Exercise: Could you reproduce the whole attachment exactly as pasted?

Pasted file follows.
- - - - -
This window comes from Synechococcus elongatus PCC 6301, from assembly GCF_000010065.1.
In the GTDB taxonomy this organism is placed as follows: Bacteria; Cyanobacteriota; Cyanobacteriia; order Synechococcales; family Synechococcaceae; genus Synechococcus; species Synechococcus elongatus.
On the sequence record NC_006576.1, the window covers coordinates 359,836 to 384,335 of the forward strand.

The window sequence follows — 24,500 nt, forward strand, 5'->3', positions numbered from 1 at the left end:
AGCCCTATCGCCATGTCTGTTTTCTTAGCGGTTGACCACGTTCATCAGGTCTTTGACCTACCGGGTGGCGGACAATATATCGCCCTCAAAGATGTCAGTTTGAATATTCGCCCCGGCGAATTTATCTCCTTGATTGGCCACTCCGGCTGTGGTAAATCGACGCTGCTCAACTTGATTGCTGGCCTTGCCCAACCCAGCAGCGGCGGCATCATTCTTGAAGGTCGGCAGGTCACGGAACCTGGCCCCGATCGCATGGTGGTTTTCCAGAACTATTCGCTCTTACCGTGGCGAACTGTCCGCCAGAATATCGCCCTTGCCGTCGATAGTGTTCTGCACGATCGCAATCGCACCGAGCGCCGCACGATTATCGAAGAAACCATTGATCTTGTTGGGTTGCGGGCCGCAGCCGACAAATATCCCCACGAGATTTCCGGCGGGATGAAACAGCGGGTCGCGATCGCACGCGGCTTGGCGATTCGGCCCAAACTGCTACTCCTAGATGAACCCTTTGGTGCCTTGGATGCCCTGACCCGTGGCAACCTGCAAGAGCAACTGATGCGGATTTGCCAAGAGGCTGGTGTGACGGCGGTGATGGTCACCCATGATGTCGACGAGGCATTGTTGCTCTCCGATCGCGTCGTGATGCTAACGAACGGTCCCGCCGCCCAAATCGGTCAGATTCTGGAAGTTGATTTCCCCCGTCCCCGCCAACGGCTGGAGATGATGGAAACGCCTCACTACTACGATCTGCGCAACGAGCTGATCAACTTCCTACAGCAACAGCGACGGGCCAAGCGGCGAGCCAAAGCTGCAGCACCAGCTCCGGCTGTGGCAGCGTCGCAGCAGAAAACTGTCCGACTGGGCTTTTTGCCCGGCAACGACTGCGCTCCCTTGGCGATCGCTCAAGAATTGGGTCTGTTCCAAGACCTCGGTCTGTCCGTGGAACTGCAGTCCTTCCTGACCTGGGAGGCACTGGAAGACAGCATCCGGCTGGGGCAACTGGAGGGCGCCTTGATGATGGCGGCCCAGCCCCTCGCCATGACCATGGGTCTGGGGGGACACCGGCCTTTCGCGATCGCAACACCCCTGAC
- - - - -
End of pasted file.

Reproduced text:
This window comes from Synechococcus elongatus PCC 6301, from assembly GCF_000010065.1.
In the GTDB taxonomy this organism is placed as follows: Bacteria; Cyanobacteriota; Cyanobacteriia; order Synechococcales; family Synechococcaceae; genus Synechococcus; species Synechococcus elongatus.
On the sequence record NC_006576.1, the window covers coordinates 359,836 to 384,335 of the forward strand.

The window sequence follows — 24,500 nt, forward strand, 5'->3', positions numbered from 1 at the left end:
AGCCCTATCGCCATGTCTGTTTTCTTAGCGGTTGACCACGTTCATCAGGTCTTTGACCTACCGGGTGGCGGACAATATATCGCCCTCAAAGATGTCAGTTTGAATATTCGCCCCGGCGAATTTATCTCCTTGATTGGCCACTCCGGCTGTGGTAAATCGACGCTGCTCAACTTGATTGCTGGCCTTGCCCAACCCAGCAGCGGCGGCATCATTCTTGAAGGTCGGCAGGTCACGGAACCTGGCCCCGATCGCATGGTGGTTTTCCAGAACTATTCGCTCTTACCGTGGCGAACTGTCCGCCAGAATATCGCCCTTGCCGTCGATAGTGTTCTGCACGATCGCAATCGCACCGAGCGCCGCACGATTATCGAAGAAACCATTGATCTTGTTGGGTTGCGGGCCGCAGCCGACAAATATCCCCACGAGATTTCCGGCGGGATGAAACAGCGGGTCGCGATCGCACGCGGCTTGGCGATTCGGCCCAAACTGCTACTCCTAGATGAACCCTTTGGTGCCTTGGATGCCCTGACCCGTGGCAACCTGCAAGAGCAACTGATGCGGATTTGCCAAGAGGCTGGTGTGACGGCGGTGATGGTCACCCATGATGTCGACGAGGCATTGTTGCTCTCCGATCGCGTCGTGATGCTAACGAACGGTCCCGCCGCCCAAATCGGTCAGATTCTGGAAGTTGATTTCCCCCGTCCCCGCCAACGGCTGGAGATGATGGAAACGCCTCACTACTACGATCTGCGCAACGAGCTGATCAACTTCCTACAGCAACAGCGACGGGCCAAGCGGCGAGCCAAAGCTGCAGCACCAGCTCCGGCTGTGGCAGCGTCGCAGCAGAAAACTGTCCGACTGGGCTTTTTGCCCGGCAACGACTGCGCTCCCTTGGCGATCGCTCAAGAATTGGGTCTGTTCCAAGACCTCGGTCTGTCCGTGGAACTGCAGTCCTTCCTGACCTGGGAGGCACTGGAAGACAGCATCCGGCTGGGGCAACTGGAGGGCGCCTTGATGATGGCGGCCCAGCCCCTCGCCATGACCATGGGTCTGGGGGGACACCGGCCTTTCGCGATCGCAACACCCCTGAC